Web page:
Siam Chan – West LA

Last Friday, Josie and I drove over to UCLA to attend our friends’ graduations. It was sort of bittersweet, as it marked the end of our close friends’ undergraduate journey at UCLA. Time flies by so quickly. It was just last year that I sat in those same exact seats, waiting to turn my tassel.

Lovely Thai style painting of kinnari (celestial bird-like maidens)

To celebrate Michelle’s graduation, we decided to eat at Siam Chan, after deliberating on a handful of different Thai restaurants in the West LA area. I was a bit skeptical, as the average yelp rating for the place was 3.5 stars, respectable but not spectacular.

Emerald Buddha altar perched on a wall

The seating space was tiny, a bunch of tables crammed into a room probably the size of a small living room. We waited for a few minutes outside as the waiters reconfigured the tables to seat our party of 5.

Siam Chan’s laminated menu on a batik patterned tablecloth usually used to make sarongs.

All of us, famished and a bit dazed, quickly made our orders and awaited the food’s arrival. The menu offerings are typical for any Thai restaurant. There’s also a dinner special (for $10) that comes with Thai iced tea, shrimp fried rice, egg and salad), for a limited selection of entrees.

The $1.50 Thai iced tea

The Thai iced tea that Josie and I ordered arrived first. It was more milk than tea, and I could barely taste the brewed black tea (as the above photo illustrates–well-made Thai tea is dense with a strong brew of black tea, almost pitchblack at the bottom).

Spicy fried rice… without mint

Josie ordered the spicy fried rice. Unfortunately, the restaurant had run out of mint, so the dish felt like it was missing something. The fried rice came in generous portions, but was not spicy, as the misleading name implied.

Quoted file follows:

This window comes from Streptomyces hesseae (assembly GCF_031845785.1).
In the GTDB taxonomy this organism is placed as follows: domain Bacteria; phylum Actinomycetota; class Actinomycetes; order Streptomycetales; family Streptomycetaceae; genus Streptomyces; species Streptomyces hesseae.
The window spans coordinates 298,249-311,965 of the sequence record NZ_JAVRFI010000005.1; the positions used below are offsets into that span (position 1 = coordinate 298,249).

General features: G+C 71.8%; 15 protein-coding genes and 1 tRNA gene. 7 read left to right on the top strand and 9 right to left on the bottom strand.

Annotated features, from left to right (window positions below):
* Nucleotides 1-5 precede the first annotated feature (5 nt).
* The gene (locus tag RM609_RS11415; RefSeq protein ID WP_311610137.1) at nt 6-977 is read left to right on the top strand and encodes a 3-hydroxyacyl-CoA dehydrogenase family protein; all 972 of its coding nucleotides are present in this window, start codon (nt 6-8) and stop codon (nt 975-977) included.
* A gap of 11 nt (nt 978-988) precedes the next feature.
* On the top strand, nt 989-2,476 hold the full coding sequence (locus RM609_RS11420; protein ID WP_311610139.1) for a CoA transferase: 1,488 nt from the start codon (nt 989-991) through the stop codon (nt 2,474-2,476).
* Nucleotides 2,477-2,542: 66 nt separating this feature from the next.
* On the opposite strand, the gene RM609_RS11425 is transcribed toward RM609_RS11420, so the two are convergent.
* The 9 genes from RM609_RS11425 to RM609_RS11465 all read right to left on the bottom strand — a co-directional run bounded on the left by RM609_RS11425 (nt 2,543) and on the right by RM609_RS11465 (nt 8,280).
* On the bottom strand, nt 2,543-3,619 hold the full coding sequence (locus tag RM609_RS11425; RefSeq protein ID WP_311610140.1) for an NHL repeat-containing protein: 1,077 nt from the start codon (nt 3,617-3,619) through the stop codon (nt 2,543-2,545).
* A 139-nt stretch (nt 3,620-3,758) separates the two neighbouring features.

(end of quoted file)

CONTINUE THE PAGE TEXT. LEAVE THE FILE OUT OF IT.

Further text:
A classic: pad see ew

One of our friends, Janet, ordered a classic, the pad see ew, pan-fried rice noodles with beef.

Vegetarian red curry

The vegetarian in our group (and c/o 2012 grad), Michelle, was split on getting a vegetable curry or a red curry. She opted for a red curry, which comes separately with the rice. I honestly dislike restaurants that charge separately for bowls of rice, especially for dishes that, by default, are eaten with rice. Who the hell eats curry without rice? -_-

Another classic: rad na

The eldest (also graduating this year with a Master’s!), Rosalie, ordered another classic Thai dish, rad na (also known as lad na), stir-fried rice noodles drenched in a starchy gravy. ‘Twas alright. Just your average rad na.

Jun pu: pan-fried noodles with crab meat

I tried to be a bit adventurous and ordered the jun pu, described on the menu as “Thai rice noodles pan-fried with real crab meat, egg, onion and chili.” First, the portion sizes were measly, fit for a kid’s menu. Second, where was all the “real” crab meat? Third, where did all the chili go? The noodles were not spicy at all. The dish was lackluster. It tasted like pad thai, except more sour-sweet and soggy from all the oil. I wouldn’t have guessed it was pan-fried.

All in all, Siam Chan was just okay. It delivered what I expected from the 3.5 star rating on Yelp, but I can’t complain about the price. There are plenty of other Thai places in West LA that provide tastier Thai.



P.S. Shout out to UCLA’s class of 2012! Congratulations Michelle, Rosalie, Laurie, Alvin and everyone else~!

1611 Colby Avenue
Los Angeles, CA 90025


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